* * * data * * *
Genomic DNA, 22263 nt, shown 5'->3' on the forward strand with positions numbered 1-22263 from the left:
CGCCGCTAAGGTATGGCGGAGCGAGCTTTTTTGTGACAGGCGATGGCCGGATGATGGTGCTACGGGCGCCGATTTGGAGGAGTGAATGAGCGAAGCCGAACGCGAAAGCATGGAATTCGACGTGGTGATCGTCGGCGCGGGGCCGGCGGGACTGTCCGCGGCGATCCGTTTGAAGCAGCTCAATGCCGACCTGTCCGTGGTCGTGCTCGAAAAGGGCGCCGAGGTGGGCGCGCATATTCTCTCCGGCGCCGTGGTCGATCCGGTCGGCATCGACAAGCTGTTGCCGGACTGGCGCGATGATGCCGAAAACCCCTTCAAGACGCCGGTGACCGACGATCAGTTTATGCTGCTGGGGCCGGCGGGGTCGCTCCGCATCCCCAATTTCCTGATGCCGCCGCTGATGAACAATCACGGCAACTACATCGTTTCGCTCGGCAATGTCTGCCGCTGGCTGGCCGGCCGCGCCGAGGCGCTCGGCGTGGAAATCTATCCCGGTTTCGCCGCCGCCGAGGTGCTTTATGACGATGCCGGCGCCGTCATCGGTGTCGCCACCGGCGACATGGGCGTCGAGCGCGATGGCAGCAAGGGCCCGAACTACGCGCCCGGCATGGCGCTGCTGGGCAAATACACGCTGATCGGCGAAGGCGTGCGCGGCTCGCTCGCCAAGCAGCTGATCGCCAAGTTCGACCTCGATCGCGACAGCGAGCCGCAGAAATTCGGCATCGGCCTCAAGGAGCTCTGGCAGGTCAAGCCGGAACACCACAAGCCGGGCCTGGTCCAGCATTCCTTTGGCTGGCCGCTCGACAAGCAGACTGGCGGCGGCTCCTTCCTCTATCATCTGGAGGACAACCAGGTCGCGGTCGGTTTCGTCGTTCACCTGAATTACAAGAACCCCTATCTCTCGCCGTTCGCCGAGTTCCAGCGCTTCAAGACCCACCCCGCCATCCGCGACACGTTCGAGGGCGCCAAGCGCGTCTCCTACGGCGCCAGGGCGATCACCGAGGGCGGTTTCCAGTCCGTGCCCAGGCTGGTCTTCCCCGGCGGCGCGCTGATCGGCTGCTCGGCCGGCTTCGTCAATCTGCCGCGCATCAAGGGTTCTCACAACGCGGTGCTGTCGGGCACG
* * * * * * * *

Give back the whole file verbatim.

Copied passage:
Genomic DNA, 22263 nt, shown 5'->3' on the forward strand with positions numbered 1-22263 from the left:
CGCCGCTAAGGTATGGCGGAGCGAGCTTTTTTGTGACAGGCGATGGCCGGATGATGGTGCTACGGGCGCCGATTTGGAGGAGTGAATGAGCGAAGCCGAACGCGAAAGCATGGAATTCGACGTGGTGATCGTCGGCGCGGGGCCGGCGGGACTGTCCGCGGCGATCCGTTTGAAGCAGCTCAATGCCGACCTGTCCGTGGTCGTGCTCGAAAAGGGCGCCGAGGTGGGCGCGCATATTCTCTCCGGCGCCGTGGTCGATCCGGTCGGCATCGACAAGCTGTTGCCGGACTGGCGCGATGATGCCGAAAACCCCTTCAAGACGCCGGTGACCGACGATCAGTTTATGCTGCTGGGGCCGGCGGGGTCGCTCCGCATCCCCAATTTCCTGATGCCGCCGCTGATGAACAATCACGGCAACTACATCGTTTCGCTCGGCAATGTCTGCCGCTGGCTGGCCGGCCGCGCCGAGGCGCTCGGCGTGGAAATCTATCCCGGTTTCGCCGCCGCCGAGGTGCTTTATGACGATGCCGGCGCCGTCATCGGTGTCGCCACCGGCGACATGGGCGTCGAGCGCGATGGCAGCAAGGGCCCGAACTACGCGCCCGGCATGGCGCTGCTGGGCAAATACACGCTGATCGGCGAAGGCGTGCGCGGCTCGCTCGCCAAGCAGCTGATCGCCAAGTTCGACCTCGATCGCGACAGCGAGCCGCAGAAATTCGGCATCGGCCTCAAGGAGCTCTGGCAGGTCAAGCCGGAACACCACAAGCCGGGCCTGGTCCAGCATTCCTTTGGCTGGCCGCTCGACAAGCAGACTGGCGGCGGCTCCTTCCTCTATCATCTGGAGGACAACCAGGTCGCGGTCGGTTTCGTCGTTCACCTGAATTACAAGAACCCCTATCTCTCGCCGTTCGCCGAGTTCCAGCGCTTCAAGACCCACCCCGCCATCCGCGACACGTTCGAGGGCGCCAAGCGCGTCTCCTACGGCGCCAGGGCGATCACCGAGGGCGGTTTCCAGTCCGTGCCCAGGCTGGTCTTCCCCGGCGGCGCGCTGATCGGCTGCTCGGCCGGCTTCGTCAATCTGCCGCGCATCAAGGGTTCTCACAACGCGGTGCTGTCGGGCACG